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PDOS · Professional Development of Officers Study

PIVADS · Product Improved Vulcan Air Defense System

PLARS · Position Location Reporting System

POMCUS · Prepositioning of Materiel Configured to Unit Sets

POST · Passive Optical Seeker Technique

POV · Privately Owned Vehicles

RAM - Reliability, Availability and Maintainability

RC · Reserve Components

RDA · Research, Development and Acquisition

RDTE · Research, Development, Testing and Evaluation

RDX/HMX · Research Department Explosive and High Melt Explosive

REFORGER · Return of Forces to Germany

RMP · Reprogrammable Microprocessor

RMTS · Regional Maintenance Training Sites

ROTC - Reserve Officers' Training Corps

RSTA · Reconnaissance, Surveillance and Target Acquisition

RTC · Regional Training Center

RTC-MED · Regional Training Sites · Medical

SA · Security Assistance

SARDARM · Sense and Destroy Armor

SCAT · Scout/Attack

SCOTT · Single Channel Objective Tactical Terminal

SDI · Strategic Defense Initiative

SIMNET · Simulation Networking

SINCGARS - Single Channel Ground and Airborne Radio System

SMART · Supply and Maintenance Assessment Review Team

SMP · Simultaneous Membership Program

SOCOM - Special Operations Command

SOF · Special Operations Forces

SRB · Selective Reenlistment Bonus

STARS · Surveillance Target Attack Radar System

STRAC · Standards in Training Commission

SUPE · Soldier and Unit Performance Enhancement

TACCS · Tactical Army Combat Service Support Computer System

TACMS · Tactical Missile System

TACOM · Tank Automotive Command

TC ACCIS · Transportation Coordinator Automated Command and Control Information

TDA - Table of Distribution and Equipment

TGW · Terminal Guidance Warhead

TLR/S · Total Logistics Readiness/Sustainability Study

TOA - Total Obligation Authority

TOE · Table of Organization and Equipment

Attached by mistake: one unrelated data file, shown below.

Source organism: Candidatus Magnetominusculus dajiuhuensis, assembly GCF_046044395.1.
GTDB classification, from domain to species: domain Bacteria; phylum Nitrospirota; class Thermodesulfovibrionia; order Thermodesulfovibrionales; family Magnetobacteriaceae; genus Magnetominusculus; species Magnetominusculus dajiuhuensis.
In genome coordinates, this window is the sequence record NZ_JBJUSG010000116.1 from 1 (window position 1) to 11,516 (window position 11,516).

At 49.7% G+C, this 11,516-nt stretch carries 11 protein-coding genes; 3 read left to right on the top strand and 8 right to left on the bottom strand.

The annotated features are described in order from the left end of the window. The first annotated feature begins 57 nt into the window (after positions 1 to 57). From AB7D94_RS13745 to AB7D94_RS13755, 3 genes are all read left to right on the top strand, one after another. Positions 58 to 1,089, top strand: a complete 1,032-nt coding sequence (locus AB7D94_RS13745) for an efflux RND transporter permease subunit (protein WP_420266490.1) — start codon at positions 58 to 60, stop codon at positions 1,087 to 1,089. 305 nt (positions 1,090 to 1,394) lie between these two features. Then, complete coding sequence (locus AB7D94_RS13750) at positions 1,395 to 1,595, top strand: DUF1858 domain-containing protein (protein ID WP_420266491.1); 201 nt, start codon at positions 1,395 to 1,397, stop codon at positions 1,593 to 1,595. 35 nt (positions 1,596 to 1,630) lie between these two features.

TOPS · Transportation Operational Personal Property Standard System

TOW · Tube Launched, Optically Tracked, Wire Command-Link Guided

TRADOC • Training and Doctrine Command

TRI-TAC · Joint Tactical Program

UAV · Unmanned Aerial Vehicle

UCOFT · Unit Conduct of Fire Trainer

USAF · U.S. Air Force

USAR · U.S. Army Reserve

USAREUR · U.S. Army, Europe

USMA - United States Military Academy

USMC · U.S. Marine Corps

USARS · U.S. Army Regimental System

VE · Value Engineering

WEDNESDAY, FEBRUARY 26, 1986.

FISCAL YEAR 1987 NAVY POSTURE

WITNESSES
HONORABLE JOHN LEHMAN, SECRETARY, DEPARTMENT OF THE NAVY
ADMIRAL JAMES D. WATKINS, UNITED STATES NAVY, CHIEF OF NAVAL

OPERATIONS
GENERAL P. X. KELLEY, COMMANDANT OF THE MARINE CORPS

INTRODUCTION

Mr. ADDABBO. The committee will come to order.

Today the committee will hold hearings on the Navy's fiscal year 1987 budget request.

Mr. Secretary, your budget request totals about $101 billion excluding military construction programs, and represents an increase of nearly 10 percent when compared to the Navy's fiscal year 1986 allocation after adjusting for Gramm-Rudman-Hollings.

Today we intend to discuss your budget request along with a number of issues, including competition in Navy programs, military personnel issues, the mine countermeasures ship programs, the HARM missile program, the Mariner Fund, JCS reform, strategic homeporting, and a number of R&D issues.

We again welcome you, Secretary Lehman, along with Admiral Watkins and General Kelley.

This morning's hearing will be open. This afternoon's session will be closed by a motion duly made and passed in open session in order that we may discuss any classified material.

Gentlemen, in the interest of time, your entire statements will be made part of the record and we would ask you to summarize your statements.

SUMMARY STATEMENT OF SECRETARY LEHMAN Secretary LEHMAN. Thank you, Mr. Chairman.